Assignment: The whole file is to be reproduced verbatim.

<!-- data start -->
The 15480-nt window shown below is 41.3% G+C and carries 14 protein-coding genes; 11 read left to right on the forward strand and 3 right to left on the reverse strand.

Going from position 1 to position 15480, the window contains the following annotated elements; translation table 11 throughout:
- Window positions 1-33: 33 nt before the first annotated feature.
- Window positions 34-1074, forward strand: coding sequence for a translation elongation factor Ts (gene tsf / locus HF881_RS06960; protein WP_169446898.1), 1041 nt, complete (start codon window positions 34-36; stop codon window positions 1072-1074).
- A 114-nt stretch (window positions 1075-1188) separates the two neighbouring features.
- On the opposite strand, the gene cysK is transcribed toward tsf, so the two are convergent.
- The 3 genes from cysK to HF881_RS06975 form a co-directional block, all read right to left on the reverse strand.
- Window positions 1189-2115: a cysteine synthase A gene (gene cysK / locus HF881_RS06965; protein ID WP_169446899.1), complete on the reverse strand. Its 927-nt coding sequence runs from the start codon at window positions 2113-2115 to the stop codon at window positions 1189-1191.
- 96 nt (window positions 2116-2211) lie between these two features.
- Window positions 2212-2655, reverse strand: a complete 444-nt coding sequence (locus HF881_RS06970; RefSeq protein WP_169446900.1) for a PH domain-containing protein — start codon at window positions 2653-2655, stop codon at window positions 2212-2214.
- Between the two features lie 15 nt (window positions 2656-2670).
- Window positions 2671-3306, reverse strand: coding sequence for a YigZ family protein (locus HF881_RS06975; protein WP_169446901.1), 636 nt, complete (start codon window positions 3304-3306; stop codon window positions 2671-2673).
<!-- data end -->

The 15480-nt window shown below is 41.3% G+C and carries 14 protein-coding genes; 11 read left to right on the forward strand and 3 right to left on the reverse strand.

Going from position 1 to position 15480, the window contains the following annotated elements; translation table 11 throughout:
- Window positions 1-33: 33 nt before the first annotated feature.
- Window positions 34-1074, forward strand: coding sequence for a translation elongation factor Ts (gene tsf / locus HF881_RS06960; protein WP_169446898.1), 1041 nt, complete (start codon window positions 34-36; stop codon window positions 1072-1074).
- A 114-nt stretch (window positions 1075-1188) separates the two neighbouring features.
- On the opposite strand, the gene cysK is transcribed toward tsf, so the two are convergent.
- The 3 genes from cysK to HF881_RS06975 form a co-directional block, all read right to left on the reverse strand.
- Window positions 1189-2115: a cysteine synthase A gene (gene cysK / locus HF881_RS06965; protein ID WP_169446899.1), complete on the reverse strand. Its 927-nt coding sequence runs from the start codon at window positions 2113-2115 to the stop codon at window positions 1189-1191.
- 96 nt (window positions 2116-2211) lie between these two features.
- Window positions 2212-2655, reverse strand: a complete 444-nt coding sequence (locus HF881_RS06970; RefSeq protein WP_169446900.1) for a PH domain-containing protein — start codon at window positions 2653-2655, stop codon at window positions 2212-2214.
- Between the two features lie 15 nt (window positions 2656-2670).
- Window positions 2671-3306, reverse strand: coding sequence for a YigZ family protein (locus HF881_RS06975; protein WP_169446901.1), 636 nt, complete (start codon window positions 3304-3306; stop codon window positions 2671-2673).